Helping the Home Planet LEONARD NIMOY is doing some financial mind-melding: He has given $1.5 million to the Thalia theater, which in its heyday in the 1960's and 70's was one of the city's major art-film houses. Mr. Nimoy has spent more time on the planet Vulcan than at Broadway and 95th Street. He did not set foot in the Thalia until after it had
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 NYTimes article
BOLDFACE NAMES
NYTimes - over 16 years
Suit Is Over, Sparring Is Not DAVID JUSTICE, the Yankee outfielder, weighed in yesterday on the dismissal of NICOLE FOSTER'S $5 million palimony suit against him last week. The decision turned on a jurisdictional issue: Mr. Justice's home is in Cincinnati, not California. ''The court system in L.A. saw it for what it was, just a big fabrication,''
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 NYTimes article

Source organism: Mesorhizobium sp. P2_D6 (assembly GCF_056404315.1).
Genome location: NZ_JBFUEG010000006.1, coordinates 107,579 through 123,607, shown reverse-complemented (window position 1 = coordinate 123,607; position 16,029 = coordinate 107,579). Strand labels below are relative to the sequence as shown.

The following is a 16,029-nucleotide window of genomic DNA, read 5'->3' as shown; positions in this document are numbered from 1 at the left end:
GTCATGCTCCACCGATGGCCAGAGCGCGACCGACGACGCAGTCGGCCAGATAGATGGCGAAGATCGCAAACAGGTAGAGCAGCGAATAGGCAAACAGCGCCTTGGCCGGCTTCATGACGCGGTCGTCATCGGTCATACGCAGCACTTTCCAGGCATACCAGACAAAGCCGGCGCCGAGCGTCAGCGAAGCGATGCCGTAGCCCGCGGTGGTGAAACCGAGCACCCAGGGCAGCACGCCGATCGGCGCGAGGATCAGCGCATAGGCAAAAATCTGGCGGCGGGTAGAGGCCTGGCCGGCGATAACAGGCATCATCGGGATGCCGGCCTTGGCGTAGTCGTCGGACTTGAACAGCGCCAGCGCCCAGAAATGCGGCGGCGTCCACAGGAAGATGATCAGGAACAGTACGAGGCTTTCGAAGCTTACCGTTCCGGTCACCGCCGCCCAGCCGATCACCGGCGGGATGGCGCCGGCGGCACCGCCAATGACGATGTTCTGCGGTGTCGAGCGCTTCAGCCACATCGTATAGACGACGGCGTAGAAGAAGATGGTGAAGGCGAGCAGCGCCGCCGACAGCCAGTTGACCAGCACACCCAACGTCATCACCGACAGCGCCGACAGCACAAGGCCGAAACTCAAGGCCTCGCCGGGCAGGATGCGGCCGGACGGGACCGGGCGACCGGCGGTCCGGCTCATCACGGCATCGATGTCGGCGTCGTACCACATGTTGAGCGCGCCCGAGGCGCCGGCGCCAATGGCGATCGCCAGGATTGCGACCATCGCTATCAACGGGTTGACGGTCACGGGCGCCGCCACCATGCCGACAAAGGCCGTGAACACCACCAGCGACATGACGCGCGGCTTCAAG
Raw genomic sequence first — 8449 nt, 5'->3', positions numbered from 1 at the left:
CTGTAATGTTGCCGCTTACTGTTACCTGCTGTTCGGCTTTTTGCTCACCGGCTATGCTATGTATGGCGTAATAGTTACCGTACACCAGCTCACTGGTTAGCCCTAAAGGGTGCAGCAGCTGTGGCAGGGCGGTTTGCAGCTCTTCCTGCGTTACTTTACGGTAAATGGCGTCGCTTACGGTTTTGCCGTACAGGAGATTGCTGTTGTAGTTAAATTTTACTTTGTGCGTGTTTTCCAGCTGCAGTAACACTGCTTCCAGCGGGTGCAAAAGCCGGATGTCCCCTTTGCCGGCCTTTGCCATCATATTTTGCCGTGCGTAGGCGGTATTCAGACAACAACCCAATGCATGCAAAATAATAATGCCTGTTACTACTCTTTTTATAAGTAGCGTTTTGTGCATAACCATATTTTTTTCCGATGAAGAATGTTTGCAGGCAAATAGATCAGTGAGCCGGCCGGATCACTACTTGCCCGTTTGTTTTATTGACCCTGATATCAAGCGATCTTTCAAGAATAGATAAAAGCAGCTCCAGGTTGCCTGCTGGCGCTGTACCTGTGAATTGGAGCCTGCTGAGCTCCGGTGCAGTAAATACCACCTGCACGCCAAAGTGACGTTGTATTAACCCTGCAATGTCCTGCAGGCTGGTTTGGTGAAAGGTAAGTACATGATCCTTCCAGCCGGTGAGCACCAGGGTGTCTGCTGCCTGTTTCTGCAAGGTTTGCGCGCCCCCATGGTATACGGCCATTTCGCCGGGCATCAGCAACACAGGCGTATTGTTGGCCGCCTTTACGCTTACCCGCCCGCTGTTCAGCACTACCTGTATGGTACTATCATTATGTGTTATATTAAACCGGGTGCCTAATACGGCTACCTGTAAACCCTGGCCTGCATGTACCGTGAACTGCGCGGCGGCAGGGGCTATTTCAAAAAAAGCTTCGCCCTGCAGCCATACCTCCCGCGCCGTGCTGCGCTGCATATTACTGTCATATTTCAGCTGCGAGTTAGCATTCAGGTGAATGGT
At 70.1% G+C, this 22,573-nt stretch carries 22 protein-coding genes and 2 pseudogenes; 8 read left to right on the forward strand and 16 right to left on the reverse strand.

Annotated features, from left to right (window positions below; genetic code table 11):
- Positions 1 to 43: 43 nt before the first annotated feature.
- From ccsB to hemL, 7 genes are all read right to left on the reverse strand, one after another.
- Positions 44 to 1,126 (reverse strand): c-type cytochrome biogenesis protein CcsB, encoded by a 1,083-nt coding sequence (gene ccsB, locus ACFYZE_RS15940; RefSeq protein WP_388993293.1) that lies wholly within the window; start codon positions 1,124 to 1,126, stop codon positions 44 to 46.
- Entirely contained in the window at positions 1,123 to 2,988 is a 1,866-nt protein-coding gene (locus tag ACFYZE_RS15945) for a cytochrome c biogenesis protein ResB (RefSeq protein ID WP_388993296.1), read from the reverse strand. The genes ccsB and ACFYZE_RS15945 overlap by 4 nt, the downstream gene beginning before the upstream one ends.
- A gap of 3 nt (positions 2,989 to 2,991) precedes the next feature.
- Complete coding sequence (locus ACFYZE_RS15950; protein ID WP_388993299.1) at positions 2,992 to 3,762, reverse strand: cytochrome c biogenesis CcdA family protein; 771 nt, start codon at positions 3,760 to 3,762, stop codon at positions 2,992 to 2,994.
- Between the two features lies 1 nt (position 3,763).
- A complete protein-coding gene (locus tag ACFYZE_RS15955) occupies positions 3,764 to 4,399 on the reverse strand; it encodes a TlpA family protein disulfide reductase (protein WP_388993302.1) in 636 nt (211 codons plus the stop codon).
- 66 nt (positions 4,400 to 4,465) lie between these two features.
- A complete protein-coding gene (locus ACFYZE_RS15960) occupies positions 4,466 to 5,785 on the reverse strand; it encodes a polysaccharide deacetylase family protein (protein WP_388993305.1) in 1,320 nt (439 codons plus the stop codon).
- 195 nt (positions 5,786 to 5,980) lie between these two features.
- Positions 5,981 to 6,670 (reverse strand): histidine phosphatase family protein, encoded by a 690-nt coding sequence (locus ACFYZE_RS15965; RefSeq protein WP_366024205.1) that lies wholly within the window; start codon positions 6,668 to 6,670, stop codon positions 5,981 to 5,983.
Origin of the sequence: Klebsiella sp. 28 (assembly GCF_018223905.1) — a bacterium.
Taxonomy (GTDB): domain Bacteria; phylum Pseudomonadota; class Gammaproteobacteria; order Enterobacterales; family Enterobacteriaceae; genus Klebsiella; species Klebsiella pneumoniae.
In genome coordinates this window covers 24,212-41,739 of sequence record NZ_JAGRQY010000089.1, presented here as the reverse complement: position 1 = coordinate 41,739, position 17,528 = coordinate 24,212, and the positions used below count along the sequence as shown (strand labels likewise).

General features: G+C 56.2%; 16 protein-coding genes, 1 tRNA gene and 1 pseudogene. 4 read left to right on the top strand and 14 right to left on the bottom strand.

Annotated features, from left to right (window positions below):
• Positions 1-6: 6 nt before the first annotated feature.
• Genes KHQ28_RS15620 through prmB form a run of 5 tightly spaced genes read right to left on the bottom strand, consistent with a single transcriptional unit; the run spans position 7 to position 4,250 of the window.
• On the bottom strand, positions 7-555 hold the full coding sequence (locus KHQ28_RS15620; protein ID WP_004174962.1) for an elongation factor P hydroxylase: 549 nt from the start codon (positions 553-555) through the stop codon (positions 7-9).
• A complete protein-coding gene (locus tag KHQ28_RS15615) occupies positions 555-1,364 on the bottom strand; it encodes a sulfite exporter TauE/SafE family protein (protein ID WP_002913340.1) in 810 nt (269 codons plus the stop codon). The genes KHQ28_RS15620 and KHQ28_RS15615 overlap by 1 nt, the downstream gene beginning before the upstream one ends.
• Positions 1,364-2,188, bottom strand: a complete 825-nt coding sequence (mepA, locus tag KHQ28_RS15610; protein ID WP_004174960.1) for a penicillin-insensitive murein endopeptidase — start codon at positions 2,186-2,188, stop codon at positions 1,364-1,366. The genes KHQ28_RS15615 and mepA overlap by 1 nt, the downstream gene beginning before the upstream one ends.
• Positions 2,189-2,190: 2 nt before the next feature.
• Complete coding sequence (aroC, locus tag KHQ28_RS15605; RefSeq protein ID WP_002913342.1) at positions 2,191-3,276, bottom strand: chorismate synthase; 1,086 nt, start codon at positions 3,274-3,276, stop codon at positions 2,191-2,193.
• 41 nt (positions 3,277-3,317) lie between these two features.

BULLETIN BOARD
NYTimes - over 17 years
With a Little Bit of Luck NORMAN LAMM, who is celebrating his 25th year as president of Yeshiva University, would credit exactly one thing for his extended tenure: mazel. ''Just plain good luck,'' he said, translating the Yiddish word. Given that university presidents rarely remain in their posts for as long as a decade, much less a
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 NYTimes article
PUBLIC LIVES
NYTimes - over 17 years
Next Stop, Bratislava CARL SPIELVOGEL is going to Slovakia, but too late to see his wife's traveling exhibit. It is on the way to Milan. President Clinton named Mr. Spielvogel, an advertising executive, to be ambassador to Slovakia yesterday. His wife, BARBARALEE DIAMONSTEIN-SPIELVOGEL, is an author and the head of the private, nonprofit Historic
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 NYTimes article
Foreign Service Groups Urge Senate to Approve Ambassadors
NYTimes - almost 18 years